Coetsee's article is a thematic study of the concept of life in the book of Deuteronomy with particular reference to YHWH and Israel. His special interest is to show how the concept of life as encapsulated in the Hebrew term is used in relation to YHWH and Israel.

In his article, Jenei argues that the treatment of strangers in the Deuteronomic Code is different from the picture projected in the deuteronomistic narratives in Joshua-Judges. For him, while the Deuteronomic Code makes a distinction between different types of strangers-the non-assimilated stranger and the semi-assimilated stranger the deuteronomistic narratives project three strategies of inclusion of strangers into Israel: first, inclusion through assimilation (Josh 2 and 6, Rahab's inclusion); second, inclusion through maintaining peaceful relations with neighbours (Judg 4-5, the Kenites); and third, inclusion through subordination and oppression (Josh 9, the Gibeonites).

Kagunge reads 1 Sam 24-25 as story which portrays David as a person of pity and non-violence in light of his action of choosing not to eliminate king Saul when he had several opportunities to do so, as well as his choice to spare Nabal. Kagunge finds the attitude of pity and non-violence to be applicable even in our modern-day context of wars, conflict, hatred, vengeance and terrorism.

Spoelstra focuses on the motif of vestments, with a particular focus on Mordecai's vestments in Esther 8:15. For him Mordecai's vestment is infused with both princely and priestly symbolism, which he regards as representing the messianic hope of the Jews living in diaspora during the Persian period.

Widder's article engages in a narrative analysis of Daniel 4 focused on the way that the first person is used in this text. He concludes that the way the first person is used with reference to Nebuchadnezzar portrays this character taking responsibility for his greatness and failures as a king, and also acknowledging hierarchal view of kingship, which has God at the top of the hierarchy and human kings below.

In his article, O'Kennedy focuses on Zechariah 1-8, which he regards as a neglected text in recent commentary publication. He particularly pays attention to the way that the following themes are discussed in this prophetic book: divine presence and temple rebuilding; the lordship and sovereignty of YHWH; sin and punishment; repentance and obedience; the return of YHWH's grace, love and forgiveness; eschatology and future hope; Israel and the nations; and, finally, leadership.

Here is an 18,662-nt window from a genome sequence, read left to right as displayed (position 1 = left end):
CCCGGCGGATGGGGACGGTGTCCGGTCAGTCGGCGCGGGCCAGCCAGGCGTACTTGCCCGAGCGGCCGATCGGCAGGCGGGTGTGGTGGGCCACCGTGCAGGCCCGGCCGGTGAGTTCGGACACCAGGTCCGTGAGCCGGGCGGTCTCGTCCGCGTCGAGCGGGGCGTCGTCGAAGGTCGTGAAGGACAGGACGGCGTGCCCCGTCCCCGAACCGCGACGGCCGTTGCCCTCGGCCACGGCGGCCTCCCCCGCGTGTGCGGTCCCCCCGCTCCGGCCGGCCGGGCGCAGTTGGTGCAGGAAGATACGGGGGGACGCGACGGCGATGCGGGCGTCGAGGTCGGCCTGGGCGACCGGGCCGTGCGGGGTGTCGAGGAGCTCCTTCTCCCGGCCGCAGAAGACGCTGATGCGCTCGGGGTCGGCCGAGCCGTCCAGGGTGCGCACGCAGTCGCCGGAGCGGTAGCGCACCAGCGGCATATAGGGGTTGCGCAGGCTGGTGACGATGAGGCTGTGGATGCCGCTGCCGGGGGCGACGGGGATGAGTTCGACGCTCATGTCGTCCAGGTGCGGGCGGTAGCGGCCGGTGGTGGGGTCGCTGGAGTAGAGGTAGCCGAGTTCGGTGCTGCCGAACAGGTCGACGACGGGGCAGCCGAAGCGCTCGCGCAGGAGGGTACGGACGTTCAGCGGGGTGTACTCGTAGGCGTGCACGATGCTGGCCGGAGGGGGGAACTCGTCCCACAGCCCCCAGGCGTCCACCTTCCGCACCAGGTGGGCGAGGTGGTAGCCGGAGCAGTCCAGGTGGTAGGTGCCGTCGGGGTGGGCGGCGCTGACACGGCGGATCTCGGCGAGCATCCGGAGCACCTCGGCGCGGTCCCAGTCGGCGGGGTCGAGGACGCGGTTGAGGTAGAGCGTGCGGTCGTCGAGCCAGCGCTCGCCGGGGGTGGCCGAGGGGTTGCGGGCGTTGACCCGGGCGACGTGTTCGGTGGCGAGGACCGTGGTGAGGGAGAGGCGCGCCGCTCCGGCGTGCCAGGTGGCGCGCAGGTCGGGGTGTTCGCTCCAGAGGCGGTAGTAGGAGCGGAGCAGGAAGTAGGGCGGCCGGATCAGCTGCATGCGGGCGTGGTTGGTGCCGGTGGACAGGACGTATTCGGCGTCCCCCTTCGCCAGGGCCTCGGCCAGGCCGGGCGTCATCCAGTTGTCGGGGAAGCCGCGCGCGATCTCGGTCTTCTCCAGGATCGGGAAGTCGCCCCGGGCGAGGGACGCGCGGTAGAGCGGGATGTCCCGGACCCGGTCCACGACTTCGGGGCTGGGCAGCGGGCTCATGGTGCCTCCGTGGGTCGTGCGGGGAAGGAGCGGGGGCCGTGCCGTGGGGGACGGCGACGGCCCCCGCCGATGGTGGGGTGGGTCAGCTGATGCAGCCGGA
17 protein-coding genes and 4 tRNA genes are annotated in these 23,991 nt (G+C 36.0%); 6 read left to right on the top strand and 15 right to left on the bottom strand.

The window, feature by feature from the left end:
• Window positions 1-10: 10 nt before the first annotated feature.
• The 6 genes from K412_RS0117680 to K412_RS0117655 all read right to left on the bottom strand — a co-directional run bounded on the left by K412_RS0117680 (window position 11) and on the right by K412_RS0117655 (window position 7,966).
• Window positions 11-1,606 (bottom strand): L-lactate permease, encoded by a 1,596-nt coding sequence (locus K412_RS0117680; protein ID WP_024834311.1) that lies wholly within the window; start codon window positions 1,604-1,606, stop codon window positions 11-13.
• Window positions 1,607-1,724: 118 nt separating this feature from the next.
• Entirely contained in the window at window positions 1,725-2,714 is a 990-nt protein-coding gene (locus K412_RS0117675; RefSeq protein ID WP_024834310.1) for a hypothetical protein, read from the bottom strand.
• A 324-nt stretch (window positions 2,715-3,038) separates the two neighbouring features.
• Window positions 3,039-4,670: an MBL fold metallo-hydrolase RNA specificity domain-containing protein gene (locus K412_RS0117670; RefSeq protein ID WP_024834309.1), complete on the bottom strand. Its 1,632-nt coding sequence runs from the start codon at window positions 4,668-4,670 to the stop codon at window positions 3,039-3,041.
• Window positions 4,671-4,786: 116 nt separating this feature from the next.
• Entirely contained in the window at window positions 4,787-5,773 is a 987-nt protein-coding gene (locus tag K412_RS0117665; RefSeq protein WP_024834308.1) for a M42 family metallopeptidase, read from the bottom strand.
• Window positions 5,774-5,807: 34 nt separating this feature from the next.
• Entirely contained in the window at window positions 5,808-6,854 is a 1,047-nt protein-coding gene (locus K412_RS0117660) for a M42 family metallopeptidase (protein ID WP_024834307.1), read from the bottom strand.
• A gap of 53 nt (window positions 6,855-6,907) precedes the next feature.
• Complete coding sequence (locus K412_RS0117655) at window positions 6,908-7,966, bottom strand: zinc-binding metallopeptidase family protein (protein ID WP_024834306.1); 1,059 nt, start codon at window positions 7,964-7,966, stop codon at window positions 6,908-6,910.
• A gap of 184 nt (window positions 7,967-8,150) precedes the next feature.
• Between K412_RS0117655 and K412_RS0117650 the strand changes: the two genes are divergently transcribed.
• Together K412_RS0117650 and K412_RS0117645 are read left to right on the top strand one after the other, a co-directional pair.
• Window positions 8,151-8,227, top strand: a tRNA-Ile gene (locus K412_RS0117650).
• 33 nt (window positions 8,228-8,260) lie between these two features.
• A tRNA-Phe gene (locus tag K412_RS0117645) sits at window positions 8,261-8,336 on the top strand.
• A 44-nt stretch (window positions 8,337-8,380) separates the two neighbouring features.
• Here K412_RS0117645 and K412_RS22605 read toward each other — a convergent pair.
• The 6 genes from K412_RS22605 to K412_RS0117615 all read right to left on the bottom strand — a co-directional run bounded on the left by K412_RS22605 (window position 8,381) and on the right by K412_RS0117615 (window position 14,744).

Kavusa's article is a reflection on developments within ecological hermeneutics and interpretation. This article engages the voices of both the pro-ecological and the anti-ecological readings of the Bible and further highlights some of the pitfalls which should be avoided moving forward.

In his article, Kilchör offers a response to Esias E. Meyer's article, which appeared in OTE 30/3 (2017) and in which Meyer evaluated Kilchör's dissertation. Kilchör draws attention to how he and Meyer differ in their view of the concept of paterfamilias as it relates to the slave laws in the Pentateuch. This kind of scholarly engagement is useful in clarifying issues and further portrays the divergent views that characterises scholarly engagements.

The Akan proverb states, "Knowledge is like a boabab tree: no one individual can embrace it." Enjoy reading this issue, which brings many hands together to embrace the biblical text.

 

 

Hulisani Ramantswana, University of South Africa, Department of Biblical and Ancient Studies, P.O. Box 392, UNISA, 0003; Email: ramanh@unisa.ac.za; ORCID: https://orcid.org/0000-0002-6629-9194.